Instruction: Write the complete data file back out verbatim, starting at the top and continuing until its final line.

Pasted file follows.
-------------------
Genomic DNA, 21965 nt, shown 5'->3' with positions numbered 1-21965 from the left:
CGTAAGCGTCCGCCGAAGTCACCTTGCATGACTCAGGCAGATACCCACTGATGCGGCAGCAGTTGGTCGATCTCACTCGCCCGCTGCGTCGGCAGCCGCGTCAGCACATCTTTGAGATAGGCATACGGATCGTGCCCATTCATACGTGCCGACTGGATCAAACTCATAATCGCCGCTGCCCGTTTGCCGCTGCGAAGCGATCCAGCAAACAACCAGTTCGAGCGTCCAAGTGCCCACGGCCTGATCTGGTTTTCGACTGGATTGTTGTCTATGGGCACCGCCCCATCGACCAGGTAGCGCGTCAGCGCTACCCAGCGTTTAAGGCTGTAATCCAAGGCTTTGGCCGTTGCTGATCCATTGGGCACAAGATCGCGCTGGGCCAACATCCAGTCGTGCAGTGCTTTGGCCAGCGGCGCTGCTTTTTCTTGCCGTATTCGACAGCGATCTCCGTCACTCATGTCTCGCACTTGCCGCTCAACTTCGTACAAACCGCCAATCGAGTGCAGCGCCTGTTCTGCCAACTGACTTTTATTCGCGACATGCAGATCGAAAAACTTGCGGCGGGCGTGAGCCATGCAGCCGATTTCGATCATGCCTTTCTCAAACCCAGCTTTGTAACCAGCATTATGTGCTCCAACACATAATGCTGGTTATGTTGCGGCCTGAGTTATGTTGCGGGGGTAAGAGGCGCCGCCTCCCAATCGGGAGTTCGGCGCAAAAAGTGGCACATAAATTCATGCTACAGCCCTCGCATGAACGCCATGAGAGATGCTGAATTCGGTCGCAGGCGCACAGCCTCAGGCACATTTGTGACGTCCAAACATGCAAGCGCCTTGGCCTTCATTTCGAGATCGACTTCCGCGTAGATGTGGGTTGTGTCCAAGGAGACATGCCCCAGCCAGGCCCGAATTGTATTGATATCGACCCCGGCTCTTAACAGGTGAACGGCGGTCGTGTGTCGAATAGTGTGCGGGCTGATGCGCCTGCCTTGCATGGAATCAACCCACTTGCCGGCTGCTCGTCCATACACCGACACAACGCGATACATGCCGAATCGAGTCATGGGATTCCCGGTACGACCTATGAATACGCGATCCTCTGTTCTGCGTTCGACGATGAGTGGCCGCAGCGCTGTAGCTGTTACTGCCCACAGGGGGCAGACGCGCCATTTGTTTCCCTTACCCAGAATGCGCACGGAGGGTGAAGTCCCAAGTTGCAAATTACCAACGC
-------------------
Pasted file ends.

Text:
Genomic DNA, 21965 nt, shown 5'->3' with positions numbered 1-21965 from the left:
CGTAAGCGTCCGCCGAAGTCACCTTGCATGACTCAGGCAGATACCCACTGATGCGGCAGCAGTTGGTCGATCTCACTCGCCCGCTGCGTCGGCAGCCGCGTCAGCACATCTTTGAGATAGGCATACGGATCGTGCCCATTCATACGTGCCGACTGGATCAAACTCATAATCGCCGCTGCCCGTTTGCCGCTGCGAAGCGATCCAGCAAACAACCAGTTCGAGCGTCCAAGTGCCCACGGCCTGATCTGGTTTTCGACTGGATTGTTGTCTATGGGCACCGCCCCATCGACCAGGTAGCGCGTCAGCGCTACCCAGCGTTTAAGGCTGTAATCCAAGGCTTTGGCCGTTGCTGATCCATTGGGCACAAGATCGCGCTGGGCCAACATCCAGTCGTGCAGTGCTTTGGCCAGCGGCGCTGCTTTTTCTTGCCGTATTCGACAGCGATCTCCGTCACTCATGTCTCGCACTTGCCGCTCAACTTCGTACAAACCGCCAATCGAGTGCAGCGCCTGTTCTGCCAACTGACTTTTATTCGCGACATGCAGATCGAAAAACTTGCGGCGGGCGTGAGCCATGCAGCCGATTTCGATCATGCCTTTCTCAAACCCAGCTTTGTAACCAGCATTATGTGCTCCAACACATAATGCTGGTTATGTTGCGGCCTGAGTTATGTTGCGGGGGTAAGAGGCGCCGCCTCCCAATCGGGAGTTCGGCGCAAAAAGTGGCACATAAATTCATGCTACAGCCCTCGCATGAACGCCATGAGAGATGCTGAATTCGGTCGCAGGCGCACAGCCTCAGGCACATTTGTGACGTCCAAACATGCAAGCGCCTTGGCCTTCATTTCGAGATCGACTTCCGCGTAGATGTGGGTTGTGTCCAAGGAGACATGCCCCAGCCAGGCCCGAATTGTATTGATATCGACCCCGGCTCTTAACAGGTGAACGGCGGTCGTGTGTCGAATAGTGTGCGGGCTGATGCGCCTGCCTTGCATGGAATCAACCCACTTGCCGGCTGCTCGTCCATACACCGACACAACGCGATACATGCCGAATCGAGTCATGGGATTCCCGGTACGACCTATGAATACGCGATCCTCTGTTCTGCGTTCGACGATGAGTGGCCGCAGCGCTGTAGCTGTTACTGCCCACAGGGGGCAGACGCGCCATTTGTTTCCCTTACCCAGAATGCGCACGGAGGGTGAAGTCCCAAGTTGCAAATTACCAACGC